Soldiers who have served in the Middle East have been sending back scary pictures of a beastie called "the camel spider". It is rumoured to be faster than 25mph, poisonous, hairy, and able to tackle small animals and unafraid of humans. This picture in particular seems to show that the spider is HUGE. Actually the truth is ...
Camel spiders are not spiders. They are sometimes called "wind scorpions" but they are not scorpions either. They are a different species of arthropod called solipugids which are not venomous or have silk-making capacity. The name 'camel spider' may come from their often being found on corpses of camels which has lead to the myth that they actually can kill camels. In truth, they will use the body of a camel to prey upon other insects that gather around carrion. Also, it has been said that the camel spider will use the hair it collects to build a nest. Whether or not it will use human hair collected from sleeping soldiers is also not confirmed.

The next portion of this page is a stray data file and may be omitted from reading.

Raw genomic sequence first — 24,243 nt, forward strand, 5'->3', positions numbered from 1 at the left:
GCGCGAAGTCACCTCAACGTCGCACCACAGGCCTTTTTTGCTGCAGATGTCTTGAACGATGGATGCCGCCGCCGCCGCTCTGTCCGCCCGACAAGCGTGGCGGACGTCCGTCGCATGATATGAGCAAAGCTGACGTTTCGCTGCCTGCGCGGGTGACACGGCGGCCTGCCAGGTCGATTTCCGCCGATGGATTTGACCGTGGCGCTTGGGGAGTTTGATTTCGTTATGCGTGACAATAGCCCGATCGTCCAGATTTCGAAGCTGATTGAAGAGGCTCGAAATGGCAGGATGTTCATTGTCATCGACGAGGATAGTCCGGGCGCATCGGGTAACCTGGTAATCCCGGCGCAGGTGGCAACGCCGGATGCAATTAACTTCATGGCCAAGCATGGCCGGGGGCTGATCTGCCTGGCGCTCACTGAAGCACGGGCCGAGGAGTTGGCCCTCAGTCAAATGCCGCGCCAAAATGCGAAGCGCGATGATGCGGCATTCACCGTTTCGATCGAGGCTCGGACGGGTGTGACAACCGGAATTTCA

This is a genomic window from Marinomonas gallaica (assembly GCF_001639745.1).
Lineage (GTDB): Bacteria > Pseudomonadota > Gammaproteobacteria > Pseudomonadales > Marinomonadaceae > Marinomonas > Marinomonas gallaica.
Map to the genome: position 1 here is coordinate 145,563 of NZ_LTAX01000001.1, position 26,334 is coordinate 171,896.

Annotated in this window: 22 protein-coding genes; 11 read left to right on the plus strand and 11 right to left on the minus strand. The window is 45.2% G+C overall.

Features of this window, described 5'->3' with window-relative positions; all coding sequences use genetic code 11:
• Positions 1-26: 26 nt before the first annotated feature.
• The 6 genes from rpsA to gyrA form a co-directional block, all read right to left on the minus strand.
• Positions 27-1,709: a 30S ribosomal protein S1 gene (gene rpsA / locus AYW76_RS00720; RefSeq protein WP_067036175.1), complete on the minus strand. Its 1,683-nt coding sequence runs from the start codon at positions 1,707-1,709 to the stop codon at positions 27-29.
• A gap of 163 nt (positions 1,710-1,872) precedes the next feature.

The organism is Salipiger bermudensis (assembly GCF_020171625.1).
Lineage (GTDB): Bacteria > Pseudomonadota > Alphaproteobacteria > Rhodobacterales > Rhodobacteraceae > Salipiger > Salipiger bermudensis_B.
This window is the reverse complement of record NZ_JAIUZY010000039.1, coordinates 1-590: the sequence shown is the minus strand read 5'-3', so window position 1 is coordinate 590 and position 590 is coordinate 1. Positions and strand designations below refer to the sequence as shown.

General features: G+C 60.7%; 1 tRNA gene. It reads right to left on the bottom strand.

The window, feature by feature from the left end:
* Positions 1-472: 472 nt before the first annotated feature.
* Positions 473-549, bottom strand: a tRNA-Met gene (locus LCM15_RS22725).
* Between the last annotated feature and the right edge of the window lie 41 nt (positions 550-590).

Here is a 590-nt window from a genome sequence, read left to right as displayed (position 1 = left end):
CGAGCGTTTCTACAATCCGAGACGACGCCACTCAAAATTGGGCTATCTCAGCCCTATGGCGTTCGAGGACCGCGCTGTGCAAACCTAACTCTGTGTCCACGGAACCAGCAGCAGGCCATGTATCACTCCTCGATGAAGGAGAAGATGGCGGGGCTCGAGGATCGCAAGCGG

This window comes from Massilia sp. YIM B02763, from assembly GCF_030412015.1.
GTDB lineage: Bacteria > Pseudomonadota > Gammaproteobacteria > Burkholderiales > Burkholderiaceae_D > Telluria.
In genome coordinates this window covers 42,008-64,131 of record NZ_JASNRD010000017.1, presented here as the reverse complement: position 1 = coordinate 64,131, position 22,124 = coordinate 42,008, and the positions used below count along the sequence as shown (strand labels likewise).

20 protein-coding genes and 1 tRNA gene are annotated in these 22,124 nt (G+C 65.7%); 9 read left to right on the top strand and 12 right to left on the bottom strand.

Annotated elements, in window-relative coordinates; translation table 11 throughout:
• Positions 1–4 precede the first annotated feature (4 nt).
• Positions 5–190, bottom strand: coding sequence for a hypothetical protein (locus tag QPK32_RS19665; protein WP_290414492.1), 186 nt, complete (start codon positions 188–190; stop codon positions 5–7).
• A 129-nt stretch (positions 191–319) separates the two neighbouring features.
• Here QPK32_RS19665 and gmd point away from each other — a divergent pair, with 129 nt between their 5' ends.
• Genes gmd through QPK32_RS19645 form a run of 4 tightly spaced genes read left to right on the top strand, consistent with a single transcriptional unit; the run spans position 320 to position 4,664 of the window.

They are found in the Middle East, in the desert and also in desert regions in Mexico and the United States. They hunt mostly at night when the sun is down and would otherwise overheat their bodies. They are shade-loving so often they will follow in the footsteps of a moving person leading to the myth that they pursue humans. They also have been seen tracking vehicles for the same reason.
Camel spiders have a leg-span of 5" but are not "as big as dinner plates" as rumoured. They also are not as fast as 24mph but are extremely fast, with a maximum speed of 10mph (athletes can typically run at 23mph). It is their speed that also gives them the name "wind spider". As you can see in the video, this helps them overcome all kinds of prey including lizards, rodents and occasionally birds.
Like most creatures smaller than us, camel spiders do not attack humans unless provoked. When they do choose to fight they have formidable jaws that can render a painful bite. However, this is not poisonous. Instead the camel spiders will crush their prey into tiny bits and suck in the juices. Camel spiders are sometimes encountered by humans because they are attracted to light at night and so occasionally venture into tents or wander around fireplaces.